2. Tarter Control

Tarter is bacterial plaque that has hardened on your teeth. Once it is on your teeth, no amount of brushing can remove it. Your dentist has to scrape it off with the little pick that everyone hates. However, preventing tarter is not a hopeless struggle. Tarter control toothpaste can prevent the plaque from hardening and help prevent gum disease. Look on the ingredients label for pyrophosphates or zinc citrate to see if your toothpaste helps with tarter control.

3. Whitening

Are you looking for a celebrity-like white smile? Whitening toothpaste may be the best choice for you. Although it is hard to notice changes short-term, whitening toothpaste can brighten your teeth if you use it long-term. However, be aware that it can lead to sensitivity in your teeth and gums if used frequently for long periods of time. There are many whitening toothpastes on the market and it is best to talk to your dentist about which is right for you.

4. Sensitive Teeth

Does drinking hot coffee or eating ice cream hurt your teeth? You may want to look for toothpaste made for sensitive teeth. Toothpastes for sensitive teeth usually contain potassium nitrate or strontium chloride. These help make your teeth feel better by blocking pathways that attach to the nerves inside your teeth. Be patient, though, because these toothpastes can take up to four weeks before offering substantial sensitivity relief.

We hope this helped clear up which toothpaste is best for you. If you are still unsure, it is always best to talk to your dentist.


Is Coffee Bad For Your Teeth?

Many of us need a morning pick-me up (or three), but can consumption of this caffeinated beverage damage your teeth?

In addition to staining your teeth, coffee can help the bacteria in your mouth create acid, which can lead to tooth and enamel erosion.  This can cause your teeth to become thin and brittle, but can be minimized by brushing directly after consumption.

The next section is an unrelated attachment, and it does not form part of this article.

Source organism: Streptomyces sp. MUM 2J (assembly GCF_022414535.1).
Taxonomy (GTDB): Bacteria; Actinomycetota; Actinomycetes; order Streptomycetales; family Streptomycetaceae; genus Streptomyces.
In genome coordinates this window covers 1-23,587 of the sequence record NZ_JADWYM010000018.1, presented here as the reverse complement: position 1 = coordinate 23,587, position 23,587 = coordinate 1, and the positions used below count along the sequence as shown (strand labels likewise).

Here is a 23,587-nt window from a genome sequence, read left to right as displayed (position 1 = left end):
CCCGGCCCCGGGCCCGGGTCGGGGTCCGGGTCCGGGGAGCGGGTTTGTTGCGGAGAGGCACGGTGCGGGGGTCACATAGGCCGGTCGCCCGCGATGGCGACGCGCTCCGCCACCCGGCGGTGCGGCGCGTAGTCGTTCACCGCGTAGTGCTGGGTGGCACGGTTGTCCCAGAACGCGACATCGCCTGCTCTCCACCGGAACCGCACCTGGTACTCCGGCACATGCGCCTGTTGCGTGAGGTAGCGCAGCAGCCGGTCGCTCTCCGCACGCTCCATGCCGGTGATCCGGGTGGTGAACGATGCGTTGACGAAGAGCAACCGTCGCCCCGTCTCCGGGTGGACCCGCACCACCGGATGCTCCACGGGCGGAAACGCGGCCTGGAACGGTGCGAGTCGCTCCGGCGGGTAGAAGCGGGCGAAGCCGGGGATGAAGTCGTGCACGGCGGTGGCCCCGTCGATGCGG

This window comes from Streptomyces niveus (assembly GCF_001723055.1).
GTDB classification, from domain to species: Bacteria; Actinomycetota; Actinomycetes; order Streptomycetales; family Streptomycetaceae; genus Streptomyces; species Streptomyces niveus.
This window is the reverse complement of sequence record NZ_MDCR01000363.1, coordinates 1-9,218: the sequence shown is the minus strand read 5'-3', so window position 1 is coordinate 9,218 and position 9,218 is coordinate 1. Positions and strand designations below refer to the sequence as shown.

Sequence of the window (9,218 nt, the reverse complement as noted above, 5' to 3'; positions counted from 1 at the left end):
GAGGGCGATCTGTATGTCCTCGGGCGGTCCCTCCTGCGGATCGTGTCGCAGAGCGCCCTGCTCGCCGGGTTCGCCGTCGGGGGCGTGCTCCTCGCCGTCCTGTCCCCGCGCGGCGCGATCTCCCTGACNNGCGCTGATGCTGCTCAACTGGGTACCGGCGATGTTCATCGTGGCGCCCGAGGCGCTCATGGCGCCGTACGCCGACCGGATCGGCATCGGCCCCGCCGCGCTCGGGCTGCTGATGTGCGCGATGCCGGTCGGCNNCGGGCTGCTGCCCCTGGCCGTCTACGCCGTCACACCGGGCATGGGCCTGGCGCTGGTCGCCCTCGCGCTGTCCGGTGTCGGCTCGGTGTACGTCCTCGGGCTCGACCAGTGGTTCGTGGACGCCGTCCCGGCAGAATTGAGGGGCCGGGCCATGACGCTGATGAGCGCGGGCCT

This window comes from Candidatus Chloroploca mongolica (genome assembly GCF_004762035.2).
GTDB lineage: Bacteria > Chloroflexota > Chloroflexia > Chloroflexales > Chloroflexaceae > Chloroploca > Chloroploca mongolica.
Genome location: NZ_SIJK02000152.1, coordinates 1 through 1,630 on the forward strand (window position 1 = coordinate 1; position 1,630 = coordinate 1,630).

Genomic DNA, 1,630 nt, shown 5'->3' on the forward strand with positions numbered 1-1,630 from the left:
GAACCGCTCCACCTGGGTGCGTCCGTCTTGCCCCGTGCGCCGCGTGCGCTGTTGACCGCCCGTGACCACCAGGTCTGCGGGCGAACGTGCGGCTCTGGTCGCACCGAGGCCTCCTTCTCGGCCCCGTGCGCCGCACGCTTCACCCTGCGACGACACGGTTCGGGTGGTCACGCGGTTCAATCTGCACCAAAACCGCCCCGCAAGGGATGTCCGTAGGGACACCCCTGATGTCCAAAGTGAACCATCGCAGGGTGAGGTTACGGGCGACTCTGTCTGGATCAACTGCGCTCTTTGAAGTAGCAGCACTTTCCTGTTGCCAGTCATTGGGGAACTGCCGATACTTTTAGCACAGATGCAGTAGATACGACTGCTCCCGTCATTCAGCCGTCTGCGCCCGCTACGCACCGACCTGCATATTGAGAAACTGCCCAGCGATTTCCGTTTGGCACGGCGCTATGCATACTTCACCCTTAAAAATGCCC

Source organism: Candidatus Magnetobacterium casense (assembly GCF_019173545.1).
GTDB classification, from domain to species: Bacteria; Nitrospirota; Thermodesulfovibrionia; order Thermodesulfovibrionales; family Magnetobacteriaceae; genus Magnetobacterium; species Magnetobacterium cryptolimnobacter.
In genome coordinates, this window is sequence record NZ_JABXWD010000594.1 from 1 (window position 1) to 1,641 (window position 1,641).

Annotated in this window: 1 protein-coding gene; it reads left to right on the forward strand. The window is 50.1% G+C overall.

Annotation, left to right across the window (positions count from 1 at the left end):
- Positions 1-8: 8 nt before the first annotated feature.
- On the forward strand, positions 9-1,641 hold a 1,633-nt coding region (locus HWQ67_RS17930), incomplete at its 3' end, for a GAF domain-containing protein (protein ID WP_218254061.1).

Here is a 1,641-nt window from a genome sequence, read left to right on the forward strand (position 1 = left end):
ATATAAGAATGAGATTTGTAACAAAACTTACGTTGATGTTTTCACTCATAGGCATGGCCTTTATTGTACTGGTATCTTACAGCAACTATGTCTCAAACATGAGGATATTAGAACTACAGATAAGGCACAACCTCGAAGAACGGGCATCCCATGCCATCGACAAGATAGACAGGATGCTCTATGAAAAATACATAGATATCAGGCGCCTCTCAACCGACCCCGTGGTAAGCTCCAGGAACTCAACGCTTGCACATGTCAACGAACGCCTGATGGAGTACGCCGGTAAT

We know most of you need your morning cup of joe, and we don’t want you to feel like you have to give it up.  However, moderation is key.  We recommend limiting yourself to two cups of coffee per day, consistent brushing, and regular trips to the dentist to keep your smile bright and healthy despite your coffee use.

Tip: If you drink iced coffee, you’re in luck! Drinking coffee through a straw can help prevent all of these problems because the liquid bypasses your teeth!

Dental Bridge

Dental Bridge Q & A

1. What is a dental bridge?

A dental bridge is made to replace one or more missing teeth.  A dental bridge, as the name suggests, bridges the gap created by missing teeth.  The false teeth that bridge the gap, called pontics, can be made from gold, alloys, porcelain or a combination of these materials.  The bridge can be supported by natural teeth, implants, or a combination of natural teeth and implants.

2. Why should I get a bridge?

3. What types of bridges are available?

There are three types of dental bridges: traditional, cantilever, and Maryland bonded bridges.

  • A traditional bridge is normally created by placing crowns on the teeth on either side of the gap, and a false tooth is attached to the crowns to fill the empty space.
  • A cantilever bridge is like a traditional bridge, but only a crown on one side of the gap is used to hold the false tooth in place.
  • A Maryland bonded bridge is made up of false teeth attached to a metal framework with “wings” on each side that are bonded to the back of your existing teeth.

4.  How long does a bridge last?

 The longevity of a bridge varies from patent to patient, depending on oral hygiene practices.  The average is 11 years.  Some bridges can last a lifetime if cared for properly, but cavities on the adjacent teeth can damage the bridge, so brushing and flossing your bridge and surrounding areas is extremely important.  Regular visits to the dentist can also help ensure your bridge lasts as long as possible.

5. How much will it cost?

Dental bridges can be expensive, but at Masters’ Dental we do bridges for less!  Our permanent bridges start at $1,975.  We care for your teeth and your budget, so come see us today!